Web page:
Andean farmers have enjoyed an economic bonanza from growing quinoa, a superfood beloved by foodies and vegetarians in the West. But the farmers' success may prove their undoing, as farmers in the United States and Canada have begun growing the grain.
The predicament has growers and exporters working to secure profitable trade agreements by using the same fair trade format developed by the coffee industry.
The fair trade model guarantees a price floor for a high-quality crop. Exporters in turn can sell fair trade goods at a premium over commodity prices. The model has helped many coffee farmers make more money than if they sold at market prices and it could work for quinoa farmers, too.
“We’re at this inflection point where we want people to know where their quinoa is coming from, and the consumer actually is willing to pay (the farmers) a little more so they do put their kids through school,” said Bolivian native Sergio Nunez de Arco in an interview with The Washington Post. De Arco helped found a California-based import company for quinoa.
De Arco and other leaders are pushing for improved infrastructure and fair trade partnerships to maintain higher living standards for for traditionally poor Andean quinoa farmers.
For centuries Andean people have been eating quinoa as a staple. The low calorie grain, which grows best at higher elevations, has been described as a “superfood.” Health conscious Westerners love quinoa because it is high in protein, has many amino acids, and is gluten-free. A natural choice for vegetarians looking for a protein-rich food, its popularity has catapulted the grain beyond the South American mountains where it originated.
Because of its popularity, skyrocketing quinoa prices have begun to put the staple food out of reach in regions where it is grown, the The New York Times reported in 2011. But foodies can continue eating quinoa guilt-free: Bolivian farmers now point out that the increased demand has boosted the economy in their traditionally poor regions.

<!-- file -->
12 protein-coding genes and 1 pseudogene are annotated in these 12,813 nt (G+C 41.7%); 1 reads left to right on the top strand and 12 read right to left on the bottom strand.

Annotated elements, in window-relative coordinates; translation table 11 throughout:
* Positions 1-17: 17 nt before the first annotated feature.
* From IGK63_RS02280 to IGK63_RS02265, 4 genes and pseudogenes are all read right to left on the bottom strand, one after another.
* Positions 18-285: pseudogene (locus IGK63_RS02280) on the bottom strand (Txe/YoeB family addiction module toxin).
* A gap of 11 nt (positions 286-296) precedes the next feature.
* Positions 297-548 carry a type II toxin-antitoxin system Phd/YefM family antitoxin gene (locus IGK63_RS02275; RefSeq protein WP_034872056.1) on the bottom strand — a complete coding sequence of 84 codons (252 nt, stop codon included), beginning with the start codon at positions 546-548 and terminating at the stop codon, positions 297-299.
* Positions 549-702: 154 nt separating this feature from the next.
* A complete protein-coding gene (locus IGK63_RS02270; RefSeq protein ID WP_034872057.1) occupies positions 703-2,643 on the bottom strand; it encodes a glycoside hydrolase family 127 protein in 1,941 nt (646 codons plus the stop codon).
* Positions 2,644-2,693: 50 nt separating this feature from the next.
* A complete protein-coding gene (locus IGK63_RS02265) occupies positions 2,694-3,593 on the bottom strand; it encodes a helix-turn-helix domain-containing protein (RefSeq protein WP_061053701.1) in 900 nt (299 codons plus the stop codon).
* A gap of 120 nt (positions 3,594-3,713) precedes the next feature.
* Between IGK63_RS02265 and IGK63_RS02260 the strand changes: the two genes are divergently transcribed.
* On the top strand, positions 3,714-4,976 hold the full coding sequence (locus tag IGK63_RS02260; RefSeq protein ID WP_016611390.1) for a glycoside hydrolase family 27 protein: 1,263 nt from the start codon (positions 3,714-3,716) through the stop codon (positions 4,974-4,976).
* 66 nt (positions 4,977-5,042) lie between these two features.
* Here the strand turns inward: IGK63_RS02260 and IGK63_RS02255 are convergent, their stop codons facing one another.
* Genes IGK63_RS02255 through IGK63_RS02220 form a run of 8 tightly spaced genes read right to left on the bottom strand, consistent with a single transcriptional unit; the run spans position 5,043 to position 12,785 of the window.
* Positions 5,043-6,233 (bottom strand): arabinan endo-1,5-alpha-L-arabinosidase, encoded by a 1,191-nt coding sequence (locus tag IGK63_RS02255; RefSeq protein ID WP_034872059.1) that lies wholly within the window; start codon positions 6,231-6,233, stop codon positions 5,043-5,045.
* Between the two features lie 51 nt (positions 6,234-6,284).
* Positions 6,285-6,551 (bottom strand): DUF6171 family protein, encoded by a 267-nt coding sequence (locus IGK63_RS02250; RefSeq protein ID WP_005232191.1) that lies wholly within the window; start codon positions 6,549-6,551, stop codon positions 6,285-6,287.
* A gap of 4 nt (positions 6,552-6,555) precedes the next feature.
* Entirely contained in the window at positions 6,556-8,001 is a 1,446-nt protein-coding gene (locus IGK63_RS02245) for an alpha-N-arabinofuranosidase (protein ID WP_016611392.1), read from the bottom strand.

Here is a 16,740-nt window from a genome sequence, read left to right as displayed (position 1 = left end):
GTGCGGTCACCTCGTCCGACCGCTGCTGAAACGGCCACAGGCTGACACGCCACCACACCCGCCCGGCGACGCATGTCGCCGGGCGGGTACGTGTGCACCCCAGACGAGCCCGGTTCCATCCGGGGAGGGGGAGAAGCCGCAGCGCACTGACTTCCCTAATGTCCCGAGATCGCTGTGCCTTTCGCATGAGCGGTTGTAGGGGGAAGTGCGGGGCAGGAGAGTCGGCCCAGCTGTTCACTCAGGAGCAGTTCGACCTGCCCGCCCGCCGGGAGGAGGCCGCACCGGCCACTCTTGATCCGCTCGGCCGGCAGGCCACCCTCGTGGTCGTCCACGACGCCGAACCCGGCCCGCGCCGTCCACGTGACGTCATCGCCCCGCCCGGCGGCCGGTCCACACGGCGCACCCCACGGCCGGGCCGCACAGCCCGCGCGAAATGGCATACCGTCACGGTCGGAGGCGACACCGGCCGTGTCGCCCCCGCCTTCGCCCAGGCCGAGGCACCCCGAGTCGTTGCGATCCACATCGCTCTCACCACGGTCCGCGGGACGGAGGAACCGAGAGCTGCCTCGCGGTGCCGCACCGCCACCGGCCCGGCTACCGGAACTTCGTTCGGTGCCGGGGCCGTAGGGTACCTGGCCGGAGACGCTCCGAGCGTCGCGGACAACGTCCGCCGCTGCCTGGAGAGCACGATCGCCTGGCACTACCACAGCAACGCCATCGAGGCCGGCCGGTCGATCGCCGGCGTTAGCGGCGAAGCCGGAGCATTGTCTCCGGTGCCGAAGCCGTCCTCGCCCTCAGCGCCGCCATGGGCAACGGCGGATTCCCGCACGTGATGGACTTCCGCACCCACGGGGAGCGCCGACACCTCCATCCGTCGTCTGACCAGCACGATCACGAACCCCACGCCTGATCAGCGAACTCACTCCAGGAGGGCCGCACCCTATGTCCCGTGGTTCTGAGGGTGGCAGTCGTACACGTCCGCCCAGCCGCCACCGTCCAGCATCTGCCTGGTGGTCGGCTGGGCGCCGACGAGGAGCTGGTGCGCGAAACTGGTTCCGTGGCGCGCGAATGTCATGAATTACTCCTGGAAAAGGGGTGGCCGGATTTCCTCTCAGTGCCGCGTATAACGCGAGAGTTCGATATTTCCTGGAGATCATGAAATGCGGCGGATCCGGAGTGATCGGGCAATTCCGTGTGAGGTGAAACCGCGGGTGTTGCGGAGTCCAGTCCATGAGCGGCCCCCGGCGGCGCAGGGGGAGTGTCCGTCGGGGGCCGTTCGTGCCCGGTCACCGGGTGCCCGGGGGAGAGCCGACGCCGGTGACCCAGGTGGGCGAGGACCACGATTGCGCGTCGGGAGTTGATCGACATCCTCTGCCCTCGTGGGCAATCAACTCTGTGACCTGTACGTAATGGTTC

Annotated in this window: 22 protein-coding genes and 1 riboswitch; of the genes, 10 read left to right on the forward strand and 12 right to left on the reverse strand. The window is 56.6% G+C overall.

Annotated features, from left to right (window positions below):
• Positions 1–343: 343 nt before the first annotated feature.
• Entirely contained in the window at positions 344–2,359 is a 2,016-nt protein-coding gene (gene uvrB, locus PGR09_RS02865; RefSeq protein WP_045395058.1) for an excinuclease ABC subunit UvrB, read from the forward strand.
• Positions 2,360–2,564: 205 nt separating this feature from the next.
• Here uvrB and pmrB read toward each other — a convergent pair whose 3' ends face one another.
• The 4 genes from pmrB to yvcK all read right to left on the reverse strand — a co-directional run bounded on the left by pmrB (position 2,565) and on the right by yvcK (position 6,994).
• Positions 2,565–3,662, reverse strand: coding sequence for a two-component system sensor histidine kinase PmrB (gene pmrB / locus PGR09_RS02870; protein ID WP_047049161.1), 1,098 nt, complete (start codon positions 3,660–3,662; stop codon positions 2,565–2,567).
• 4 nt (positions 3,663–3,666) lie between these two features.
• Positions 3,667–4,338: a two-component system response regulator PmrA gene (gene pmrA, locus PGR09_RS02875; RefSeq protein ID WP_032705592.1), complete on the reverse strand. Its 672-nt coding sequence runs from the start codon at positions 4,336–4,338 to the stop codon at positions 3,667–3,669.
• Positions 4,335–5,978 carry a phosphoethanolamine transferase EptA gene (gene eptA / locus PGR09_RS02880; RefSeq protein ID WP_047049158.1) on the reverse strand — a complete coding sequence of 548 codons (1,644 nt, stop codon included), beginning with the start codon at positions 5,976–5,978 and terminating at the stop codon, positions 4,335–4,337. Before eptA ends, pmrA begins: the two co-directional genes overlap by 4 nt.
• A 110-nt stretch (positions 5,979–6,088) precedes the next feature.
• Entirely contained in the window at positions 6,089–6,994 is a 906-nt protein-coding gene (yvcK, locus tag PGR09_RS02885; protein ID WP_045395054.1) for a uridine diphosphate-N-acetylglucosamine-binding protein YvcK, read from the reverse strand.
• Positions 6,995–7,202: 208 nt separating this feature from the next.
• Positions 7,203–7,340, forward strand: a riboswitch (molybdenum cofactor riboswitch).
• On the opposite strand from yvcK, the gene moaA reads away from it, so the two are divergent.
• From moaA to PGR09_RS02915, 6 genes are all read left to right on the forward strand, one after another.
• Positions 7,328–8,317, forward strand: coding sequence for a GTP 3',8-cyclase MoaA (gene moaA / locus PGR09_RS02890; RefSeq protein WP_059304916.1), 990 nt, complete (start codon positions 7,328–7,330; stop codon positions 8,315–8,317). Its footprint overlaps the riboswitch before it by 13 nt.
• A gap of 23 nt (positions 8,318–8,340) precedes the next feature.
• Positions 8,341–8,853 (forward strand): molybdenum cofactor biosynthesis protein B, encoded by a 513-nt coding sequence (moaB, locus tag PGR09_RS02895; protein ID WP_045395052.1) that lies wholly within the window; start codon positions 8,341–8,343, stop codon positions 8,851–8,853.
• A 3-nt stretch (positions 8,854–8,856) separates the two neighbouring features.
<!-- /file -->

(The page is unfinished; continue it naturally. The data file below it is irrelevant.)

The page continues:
Quinoa farmers in Bolivia’s Southern Highlands, one of its poorest regions, have seen their incomes grow as quinoa prices tripled between 2006 to 2011.
“Farmers who have been eating quinoa traditionally, are still eating quinoa,” said Edouard Rollet, who connects Bolivian farm cooperatives to U.S. markets. “And on top of that, because they get much more revenue, they're able to now afford tomatoes and salads and veggies, and food that they weren't able to afford before.”
Rollet noted that Bolivia’s rural farmers set aside about 10 percent of the harvest for themselves. Many poorer urban people in cities like La Paz may not be able to afford the grain, but it isn’t a staple food for them, according to NPR.
Bolivian farmers saw their incomes rise from $35 a month per family before quinoa gained international popularity to $220 per month. This dramatic increase in income has provided a much greater livelihood for the farmers’ families.
But now the Andean farmers and exporters worry that international competition will catch up. The increased price of quinoa has not only pushed farmers in Bolivia, Peru, and Ecuador to plant more acres of quinoa, but farmers in the U.S. and Canada have also started planting the grain.
“The market has this natural tendency to commoditize things,” said de Arco, the Bolivian importer. “There’s no longer a face, a place, it’s just quinoa.”
If worldwide production equalized supply to demand, South American farmers could see their gains disappear. Infrastructure in places like Colorado makes it much easier for quinoa to get to Western markets than in Bolivia and other South American countries.
While Andean farmers' cooperatives and exporters are working to protect native quinoa farmers, some experts note that they may be further ahead of the trend than they think. The Washington Post recently reported that quinoa production may not take off in the Western world and agribusiness is not biting at the opportunity.
Andean farmers are eating better and are finding a bigger place on the world stage. Now they are hoping that the West won’t get involved before they can cement their place as the premier producers of quinoa.